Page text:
The Meiji period saw a dramatic change in attitudes towards homosexuality in Japanese society. Compared to the acceptance of homosexuality as normal human behavior in the Edo period, its negative connotation of the Meiji period was a complete contrast. Although some may argue that the Christian intolerance of homosexuality was most influential in changing such attitudes, 19th-century Japanese modernization efforts that sought to conform to Western standards of ‘civilization’ during the Meiji Period have proved to be more influential in shaping these negative attitudes. The Western methods of differentiating genders on genital distinction and the distribution of gender roles accordingly created a sense of responsibility to fulfill their ‘proper’ roles in society, such as heterosexual marriage and reproduction. In addition, the adoption of Western male standards of beauty and the elimination of androgyny led to the intensification of gender distinctions and again, exerting pressure to conform to their gender norms. Lastly, the newly formed industrial class’ scorn against unreproductive sexual activities, paired with the idealization of “Victorian puritanism,” led to the strong correlation of homosexuality to shame. Together, these factors shaped the negative connotations of homosexuality that still lingers in modern-day Japanese society. It is crucial to understand that these historical events had strongly embedded negative attitudes toward homosexuality in Japanese culture and are still a difficult concept to accept for some people. However, Japan has visibly made progress in increasing LGBTQ rights over the past years, and is slowly but surely, making efforts to shake off the lingering sense of shame linked to same-sex relationships.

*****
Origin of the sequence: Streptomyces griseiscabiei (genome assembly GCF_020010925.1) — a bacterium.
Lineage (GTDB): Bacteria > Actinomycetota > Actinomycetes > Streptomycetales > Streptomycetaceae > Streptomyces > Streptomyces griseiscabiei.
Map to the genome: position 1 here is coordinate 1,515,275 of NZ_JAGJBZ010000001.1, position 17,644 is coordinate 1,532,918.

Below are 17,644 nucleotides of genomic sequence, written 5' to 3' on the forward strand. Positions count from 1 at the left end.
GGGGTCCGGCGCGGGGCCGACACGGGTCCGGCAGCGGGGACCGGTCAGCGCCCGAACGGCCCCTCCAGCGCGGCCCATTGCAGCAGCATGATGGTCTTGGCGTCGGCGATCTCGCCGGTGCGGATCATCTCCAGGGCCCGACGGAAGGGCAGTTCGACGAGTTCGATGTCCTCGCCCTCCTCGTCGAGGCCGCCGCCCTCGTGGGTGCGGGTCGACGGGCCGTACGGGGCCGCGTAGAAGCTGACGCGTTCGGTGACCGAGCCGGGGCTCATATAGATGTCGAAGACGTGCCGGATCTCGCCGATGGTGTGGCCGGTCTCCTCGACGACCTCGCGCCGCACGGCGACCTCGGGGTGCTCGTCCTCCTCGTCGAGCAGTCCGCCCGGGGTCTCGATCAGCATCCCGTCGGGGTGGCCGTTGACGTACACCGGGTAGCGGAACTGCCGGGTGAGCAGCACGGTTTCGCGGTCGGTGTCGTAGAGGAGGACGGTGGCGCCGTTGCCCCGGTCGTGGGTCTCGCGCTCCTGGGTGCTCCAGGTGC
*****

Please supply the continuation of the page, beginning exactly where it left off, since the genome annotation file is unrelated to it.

Works Cited

  1. Botsman, Dani. “Cartographies of Desire: Male-Male Sexuality in Japanese Discourse, 1600- 1950.” Harvard Journal of Asiatic Studies, vol. 61, no. 2, 2001, www.jstor.org/stable/3558573.
  2. Dower, John W. “Chapter Two: Civilization & Enlightenment.” Throwing off Asia I, 2008. https://visualizingcultures.mit.edu/throwing_off_asia_01/pdf/toa1_essay.pdf
  3. Leupp, Gary P. “Male Colors: The Construction of Homosexuality in Tokugawa Japan.” Berkeley: University of California Press, c1995 1995. http://ark.cdlib.org/ark:/13030/ft8q2nb65q/.
  4. Pflugfelder, Gregory M. “The Nation-State, the Age/Gender System, and the Reconstitution of Erotic Desire in Nineteenth-Century Japan.” The Journal of Asian Studies, vol. 71, no. 4, 2012, www.jstor.org/stable/23357429.
  5. Suzuki, Hiroshi. “Why are Japanese Christians so few?” International Christian University, 2002. https://icu-hsuzuki.github.io/science/gospel/ifi200206.pdf.
  6. Watanabe, Tsuneo, and Jun’ichi Iwata. The Love of the Samurai: A Thousand Years of Japanese Homosexuality. London: GMP Publishers, 1989.
  7. Williams, Walter L. “From Samurai to Capitalist: Male Love, Men’s Roles, and the Rise of
  8. Homophobia in Japan.” The Journal of Men’s Studies, vol. 1, no. 1, 1992,
07 July 2022